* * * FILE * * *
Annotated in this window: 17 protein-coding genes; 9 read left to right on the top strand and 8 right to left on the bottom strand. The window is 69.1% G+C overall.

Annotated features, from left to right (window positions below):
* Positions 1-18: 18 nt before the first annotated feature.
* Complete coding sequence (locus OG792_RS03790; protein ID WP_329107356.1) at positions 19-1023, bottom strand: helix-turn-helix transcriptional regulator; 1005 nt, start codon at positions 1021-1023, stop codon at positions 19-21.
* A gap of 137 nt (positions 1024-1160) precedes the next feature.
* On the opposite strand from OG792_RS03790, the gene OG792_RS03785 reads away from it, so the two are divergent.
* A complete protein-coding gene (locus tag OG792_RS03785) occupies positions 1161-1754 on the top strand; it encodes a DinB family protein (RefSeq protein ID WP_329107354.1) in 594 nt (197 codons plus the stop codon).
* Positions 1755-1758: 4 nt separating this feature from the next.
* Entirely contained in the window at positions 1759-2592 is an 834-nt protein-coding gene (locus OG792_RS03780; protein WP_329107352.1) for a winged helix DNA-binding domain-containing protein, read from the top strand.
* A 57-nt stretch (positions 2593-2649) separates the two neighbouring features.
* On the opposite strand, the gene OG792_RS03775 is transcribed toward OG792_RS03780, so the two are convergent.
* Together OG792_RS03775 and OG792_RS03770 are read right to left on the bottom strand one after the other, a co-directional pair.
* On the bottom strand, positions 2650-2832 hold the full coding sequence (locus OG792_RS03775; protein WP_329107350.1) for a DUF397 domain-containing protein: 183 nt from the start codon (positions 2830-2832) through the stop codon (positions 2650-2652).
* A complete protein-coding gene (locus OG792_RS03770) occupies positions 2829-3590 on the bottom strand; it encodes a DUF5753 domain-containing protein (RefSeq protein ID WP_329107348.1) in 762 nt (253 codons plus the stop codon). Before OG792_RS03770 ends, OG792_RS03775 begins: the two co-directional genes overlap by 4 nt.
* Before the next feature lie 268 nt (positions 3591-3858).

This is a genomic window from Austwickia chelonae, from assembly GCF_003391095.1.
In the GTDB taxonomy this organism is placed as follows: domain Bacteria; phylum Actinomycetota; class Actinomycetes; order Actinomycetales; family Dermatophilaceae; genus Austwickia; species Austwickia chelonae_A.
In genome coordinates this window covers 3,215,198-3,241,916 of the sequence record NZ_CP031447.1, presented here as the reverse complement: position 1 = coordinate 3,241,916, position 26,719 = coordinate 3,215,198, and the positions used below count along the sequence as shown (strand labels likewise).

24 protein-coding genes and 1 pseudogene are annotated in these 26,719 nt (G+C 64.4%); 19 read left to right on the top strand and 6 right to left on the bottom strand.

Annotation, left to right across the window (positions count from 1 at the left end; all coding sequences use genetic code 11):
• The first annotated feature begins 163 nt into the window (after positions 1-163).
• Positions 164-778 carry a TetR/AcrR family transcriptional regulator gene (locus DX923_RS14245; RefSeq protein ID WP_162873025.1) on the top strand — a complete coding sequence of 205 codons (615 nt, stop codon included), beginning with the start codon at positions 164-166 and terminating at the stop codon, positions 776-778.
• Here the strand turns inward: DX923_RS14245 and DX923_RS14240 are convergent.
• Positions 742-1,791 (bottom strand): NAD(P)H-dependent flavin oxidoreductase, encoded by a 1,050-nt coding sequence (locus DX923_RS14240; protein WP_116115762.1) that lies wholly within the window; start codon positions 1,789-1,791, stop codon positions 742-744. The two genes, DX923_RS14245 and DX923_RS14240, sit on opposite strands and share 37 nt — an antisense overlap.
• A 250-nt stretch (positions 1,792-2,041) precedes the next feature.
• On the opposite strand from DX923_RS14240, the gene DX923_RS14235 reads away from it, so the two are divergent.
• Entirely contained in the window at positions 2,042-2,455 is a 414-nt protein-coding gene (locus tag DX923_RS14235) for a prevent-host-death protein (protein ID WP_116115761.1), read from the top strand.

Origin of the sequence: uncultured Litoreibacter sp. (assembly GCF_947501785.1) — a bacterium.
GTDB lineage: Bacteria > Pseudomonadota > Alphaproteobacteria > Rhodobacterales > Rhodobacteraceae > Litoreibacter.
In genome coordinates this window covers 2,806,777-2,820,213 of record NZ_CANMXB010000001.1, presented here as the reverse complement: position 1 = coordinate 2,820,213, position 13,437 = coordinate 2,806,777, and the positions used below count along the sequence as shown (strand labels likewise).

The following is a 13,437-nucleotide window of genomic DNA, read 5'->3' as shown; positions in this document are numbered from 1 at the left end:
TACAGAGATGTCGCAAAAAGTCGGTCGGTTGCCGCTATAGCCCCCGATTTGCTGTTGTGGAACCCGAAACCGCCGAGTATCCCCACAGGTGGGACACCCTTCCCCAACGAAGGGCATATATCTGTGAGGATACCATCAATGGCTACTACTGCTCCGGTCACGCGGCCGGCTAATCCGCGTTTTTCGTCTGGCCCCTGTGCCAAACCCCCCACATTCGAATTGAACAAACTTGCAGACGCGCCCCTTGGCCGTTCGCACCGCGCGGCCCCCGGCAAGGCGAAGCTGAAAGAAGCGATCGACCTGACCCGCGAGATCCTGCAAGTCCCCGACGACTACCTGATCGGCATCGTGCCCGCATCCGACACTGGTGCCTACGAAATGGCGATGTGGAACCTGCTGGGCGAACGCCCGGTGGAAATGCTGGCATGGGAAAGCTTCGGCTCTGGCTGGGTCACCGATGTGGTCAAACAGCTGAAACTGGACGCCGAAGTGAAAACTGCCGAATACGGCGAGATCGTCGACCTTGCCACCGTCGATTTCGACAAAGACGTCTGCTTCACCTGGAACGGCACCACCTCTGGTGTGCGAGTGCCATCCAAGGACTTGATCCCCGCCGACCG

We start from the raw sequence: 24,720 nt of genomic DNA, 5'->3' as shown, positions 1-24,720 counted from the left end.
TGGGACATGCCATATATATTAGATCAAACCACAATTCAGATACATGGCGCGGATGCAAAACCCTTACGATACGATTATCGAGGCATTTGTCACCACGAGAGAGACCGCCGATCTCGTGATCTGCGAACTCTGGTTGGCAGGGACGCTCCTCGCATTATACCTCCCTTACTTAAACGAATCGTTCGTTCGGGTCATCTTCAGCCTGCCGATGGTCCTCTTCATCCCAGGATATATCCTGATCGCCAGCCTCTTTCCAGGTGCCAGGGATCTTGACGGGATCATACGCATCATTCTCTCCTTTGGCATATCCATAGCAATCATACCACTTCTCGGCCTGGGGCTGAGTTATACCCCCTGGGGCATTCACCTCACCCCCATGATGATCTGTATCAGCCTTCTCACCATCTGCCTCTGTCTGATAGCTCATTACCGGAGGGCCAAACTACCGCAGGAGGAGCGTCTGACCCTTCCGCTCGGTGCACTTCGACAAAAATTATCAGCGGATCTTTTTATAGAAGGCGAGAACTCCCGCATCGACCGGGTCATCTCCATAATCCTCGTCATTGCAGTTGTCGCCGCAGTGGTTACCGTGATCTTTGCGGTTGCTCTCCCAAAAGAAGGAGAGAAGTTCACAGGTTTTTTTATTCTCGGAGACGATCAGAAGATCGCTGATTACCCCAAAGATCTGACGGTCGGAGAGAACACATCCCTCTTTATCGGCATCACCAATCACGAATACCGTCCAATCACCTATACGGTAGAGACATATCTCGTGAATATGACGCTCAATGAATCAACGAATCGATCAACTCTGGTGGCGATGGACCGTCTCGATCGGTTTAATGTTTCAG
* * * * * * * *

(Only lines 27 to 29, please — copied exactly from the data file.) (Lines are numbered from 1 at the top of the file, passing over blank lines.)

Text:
• Entirely contained in the window at positions 2,042-2,455 is a 414-nt protein-coding gene (locus tag DX923_RS14235) for a prevent-host-death protein (protein ID WP_116115761.1), read from the top strand.

Origin of the sequence: uncultured Litoreibacter sp. (assembly GCF_947501785.1) — a bacterium.
GTDB lineage: Bacteria > Pseudomonadota > Alphaproteobacteria > Rhodobacterales > Rhodobacteraceae > Litoreibacter.